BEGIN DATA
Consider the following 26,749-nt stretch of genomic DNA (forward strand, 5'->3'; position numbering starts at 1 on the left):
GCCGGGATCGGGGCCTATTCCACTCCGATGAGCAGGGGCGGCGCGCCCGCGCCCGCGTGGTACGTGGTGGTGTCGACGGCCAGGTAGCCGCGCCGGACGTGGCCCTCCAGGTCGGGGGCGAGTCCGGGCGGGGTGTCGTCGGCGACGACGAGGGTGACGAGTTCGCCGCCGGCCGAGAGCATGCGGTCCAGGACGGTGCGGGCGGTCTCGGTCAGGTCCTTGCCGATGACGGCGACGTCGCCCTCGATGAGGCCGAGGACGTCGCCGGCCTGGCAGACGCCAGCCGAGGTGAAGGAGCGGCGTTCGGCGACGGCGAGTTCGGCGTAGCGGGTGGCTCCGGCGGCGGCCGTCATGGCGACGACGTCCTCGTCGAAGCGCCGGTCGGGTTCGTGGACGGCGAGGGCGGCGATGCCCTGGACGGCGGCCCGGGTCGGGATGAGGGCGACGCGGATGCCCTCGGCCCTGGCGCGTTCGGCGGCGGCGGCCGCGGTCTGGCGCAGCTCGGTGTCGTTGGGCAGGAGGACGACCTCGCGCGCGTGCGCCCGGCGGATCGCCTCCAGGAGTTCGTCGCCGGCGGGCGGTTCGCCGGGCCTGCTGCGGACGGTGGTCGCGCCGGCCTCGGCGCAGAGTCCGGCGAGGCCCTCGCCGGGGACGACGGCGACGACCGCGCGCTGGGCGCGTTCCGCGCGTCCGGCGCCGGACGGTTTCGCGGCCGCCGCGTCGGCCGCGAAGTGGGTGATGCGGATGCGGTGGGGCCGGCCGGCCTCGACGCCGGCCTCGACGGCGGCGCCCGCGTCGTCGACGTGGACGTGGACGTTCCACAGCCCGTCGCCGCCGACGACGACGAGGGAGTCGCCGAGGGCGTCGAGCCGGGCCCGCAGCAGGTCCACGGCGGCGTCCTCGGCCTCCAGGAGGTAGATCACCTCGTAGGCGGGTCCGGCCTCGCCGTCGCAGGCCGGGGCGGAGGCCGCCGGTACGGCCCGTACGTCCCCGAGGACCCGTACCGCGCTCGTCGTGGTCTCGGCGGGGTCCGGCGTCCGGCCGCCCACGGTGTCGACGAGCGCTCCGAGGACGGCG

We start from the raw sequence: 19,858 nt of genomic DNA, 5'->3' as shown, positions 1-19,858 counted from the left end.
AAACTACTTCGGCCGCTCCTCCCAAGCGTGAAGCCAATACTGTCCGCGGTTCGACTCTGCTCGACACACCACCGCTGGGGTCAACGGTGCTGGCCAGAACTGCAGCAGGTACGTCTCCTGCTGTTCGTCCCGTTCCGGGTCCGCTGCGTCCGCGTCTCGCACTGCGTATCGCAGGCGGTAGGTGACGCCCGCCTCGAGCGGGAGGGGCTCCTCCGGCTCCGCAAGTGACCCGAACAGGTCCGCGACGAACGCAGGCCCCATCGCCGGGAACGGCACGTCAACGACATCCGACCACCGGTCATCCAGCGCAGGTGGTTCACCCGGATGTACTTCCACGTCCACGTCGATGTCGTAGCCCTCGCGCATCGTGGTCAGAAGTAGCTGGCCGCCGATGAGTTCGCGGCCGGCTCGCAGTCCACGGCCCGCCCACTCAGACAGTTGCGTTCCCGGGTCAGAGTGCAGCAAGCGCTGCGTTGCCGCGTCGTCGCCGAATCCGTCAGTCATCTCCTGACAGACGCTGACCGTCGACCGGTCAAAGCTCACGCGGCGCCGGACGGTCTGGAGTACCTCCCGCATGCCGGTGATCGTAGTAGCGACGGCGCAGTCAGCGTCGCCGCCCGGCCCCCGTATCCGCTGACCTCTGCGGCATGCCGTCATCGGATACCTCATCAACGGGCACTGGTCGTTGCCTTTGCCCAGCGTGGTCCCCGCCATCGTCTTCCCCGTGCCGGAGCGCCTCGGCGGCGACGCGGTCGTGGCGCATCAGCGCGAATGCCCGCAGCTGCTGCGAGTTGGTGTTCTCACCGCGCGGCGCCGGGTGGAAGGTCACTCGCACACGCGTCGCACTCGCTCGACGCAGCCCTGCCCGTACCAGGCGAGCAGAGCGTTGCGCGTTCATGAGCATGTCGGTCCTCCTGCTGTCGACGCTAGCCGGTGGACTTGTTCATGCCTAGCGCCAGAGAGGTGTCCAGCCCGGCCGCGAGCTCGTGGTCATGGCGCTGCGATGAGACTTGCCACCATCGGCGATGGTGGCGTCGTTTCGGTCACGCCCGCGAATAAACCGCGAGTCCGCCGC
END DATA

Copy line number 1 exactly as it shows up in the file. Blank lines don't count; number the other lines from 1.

Consider the following 26,749-nt stretch of genomic DNA (forward strand, 5'->3'; position numbering starts at 1 on the left):